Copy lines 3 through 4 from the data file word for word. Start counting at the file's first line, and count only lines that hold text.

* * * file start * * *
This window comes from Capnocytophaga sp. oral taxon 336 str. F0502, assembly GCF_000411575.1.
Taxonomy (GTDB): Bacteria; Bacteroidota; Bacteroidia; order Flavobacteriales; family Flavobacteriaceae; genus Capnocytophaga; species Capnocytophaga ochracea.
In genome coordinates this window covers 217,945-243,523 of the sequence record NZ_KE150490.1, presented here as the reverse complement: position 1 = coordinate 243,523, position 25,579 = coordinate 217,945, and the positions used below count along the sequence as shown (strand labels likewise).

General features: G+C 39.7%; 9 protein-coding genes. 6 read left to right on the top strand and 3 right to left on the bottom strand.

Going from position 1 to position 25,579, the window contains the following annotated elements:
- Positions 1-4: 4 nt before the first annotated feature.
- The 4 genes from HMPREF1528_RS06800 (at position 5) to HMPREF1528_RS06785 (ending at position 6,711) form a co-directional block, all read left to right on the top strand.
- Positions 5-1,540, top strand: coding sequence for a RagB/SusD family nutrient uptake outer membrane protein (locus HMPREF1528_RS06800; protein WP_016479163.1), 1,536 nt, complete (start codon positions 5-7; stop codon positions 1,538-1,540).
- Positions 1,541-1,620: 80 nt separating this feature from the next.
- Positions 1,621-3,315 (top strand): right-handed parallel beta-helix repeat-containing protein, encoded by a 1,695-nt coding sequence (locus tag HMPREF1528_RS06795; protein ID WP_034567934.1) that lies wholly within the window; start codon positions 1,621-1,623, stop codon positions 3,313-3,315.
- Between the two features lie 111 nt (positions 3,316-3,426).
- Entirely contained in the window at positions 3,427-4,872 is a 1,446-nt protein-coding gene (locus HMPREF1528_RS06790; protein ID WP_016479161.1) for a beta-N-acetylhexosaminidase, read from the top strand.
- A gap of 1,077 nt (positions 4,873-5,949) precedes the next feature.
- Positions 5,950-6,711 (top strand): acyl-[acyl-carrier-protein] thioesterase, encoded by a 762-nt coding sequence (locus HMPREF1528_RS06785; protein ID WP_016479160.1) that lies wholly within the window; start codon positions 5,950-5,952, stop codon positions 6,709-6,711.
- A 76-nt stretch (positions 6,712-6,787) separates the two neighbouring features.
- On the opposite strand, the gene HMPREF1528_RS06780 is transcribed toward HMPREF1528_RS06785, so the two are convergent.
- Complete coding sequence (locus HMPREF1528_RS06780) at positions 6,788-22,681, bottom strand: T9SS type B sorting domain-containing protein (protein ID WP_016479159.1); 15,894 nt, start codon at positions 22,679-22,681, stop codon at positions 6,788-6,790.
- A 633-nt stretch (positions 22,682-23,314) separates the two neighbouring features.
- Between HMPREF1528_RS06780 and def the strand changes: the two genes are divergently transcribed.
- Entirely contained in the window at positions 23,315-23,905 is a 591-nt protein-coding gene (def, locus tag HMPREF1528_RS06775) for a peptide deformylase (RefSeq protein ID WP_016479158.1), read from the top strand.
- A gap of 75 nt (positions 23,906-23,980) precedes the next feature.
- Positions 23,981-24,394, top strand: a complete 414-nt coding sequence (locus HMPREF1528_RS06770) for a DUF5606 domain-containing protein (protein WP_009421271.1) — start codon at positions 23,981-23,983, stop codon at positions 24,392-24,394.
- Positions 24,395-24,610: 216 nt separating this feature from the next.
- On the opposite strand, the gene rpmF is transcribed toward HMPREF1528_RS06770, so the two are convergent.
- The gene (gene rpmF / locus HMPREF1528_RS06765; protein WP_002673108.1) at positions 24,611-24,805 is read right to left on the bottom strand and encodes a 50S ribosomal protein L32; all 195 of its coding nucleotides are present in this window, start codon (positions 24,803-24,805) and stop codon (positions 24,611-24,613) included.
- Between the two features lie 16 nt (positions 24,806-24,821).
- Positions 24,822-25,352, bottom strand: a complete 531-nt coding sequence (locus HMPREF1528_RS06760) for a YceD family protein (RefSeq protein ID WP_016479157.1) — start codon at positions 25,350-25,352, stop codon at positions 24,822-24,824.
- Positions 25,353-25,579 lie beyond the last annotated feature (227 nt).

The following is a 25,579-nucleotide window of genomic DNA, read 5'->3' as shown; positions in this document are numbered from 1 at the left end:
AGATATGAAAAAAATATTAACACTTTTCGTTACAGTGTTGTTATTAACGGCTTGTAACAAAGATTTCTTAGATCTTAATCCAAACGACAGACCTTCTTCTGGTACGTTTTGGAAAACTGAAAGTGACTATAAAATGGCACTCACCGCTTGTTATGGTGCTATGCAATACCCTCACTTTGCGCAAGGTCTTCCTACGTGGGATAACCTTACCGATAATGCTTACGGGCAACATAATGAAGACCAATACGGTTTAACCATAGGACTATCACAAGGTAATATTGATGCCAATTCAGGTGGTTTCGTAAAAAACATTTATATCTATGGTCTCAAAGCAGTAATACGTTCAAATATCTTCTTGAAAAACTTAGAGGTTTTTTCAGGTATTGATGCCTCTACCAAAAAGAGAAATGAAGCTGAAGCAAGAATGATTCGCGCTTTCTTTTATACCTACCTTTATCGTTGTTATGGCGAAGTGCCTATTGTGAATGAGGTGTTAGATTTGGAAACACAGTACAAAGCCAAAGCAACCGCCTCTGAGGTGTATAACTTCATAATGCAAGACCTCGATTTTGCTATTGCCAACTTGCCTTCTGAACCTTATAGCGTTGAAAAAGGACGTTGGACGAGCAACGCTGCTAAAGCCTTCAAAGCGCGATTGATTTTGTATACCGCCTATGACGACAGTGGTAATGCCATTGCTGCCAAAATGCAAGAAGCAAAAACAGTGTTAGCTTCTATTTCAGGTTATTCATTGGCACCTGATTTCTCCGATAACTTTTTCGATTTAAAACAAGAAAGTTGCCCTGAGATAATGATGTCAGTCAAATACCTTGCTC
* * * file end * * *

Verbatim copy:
In genome coordinates this window covers 217,945-243,523 of the sequence record NZ_KE150490.1, presented here as the reverse complement: position 1 = coordinate 243,523, position 25,579 = coordinate 217,945, and the positions used below count along the sequence as shown (strand labels likewise).

General features: G+C 39.7%; 9 protein-coding genes. 6 read left to right on the top strand and 3 right to left on the bottom strand.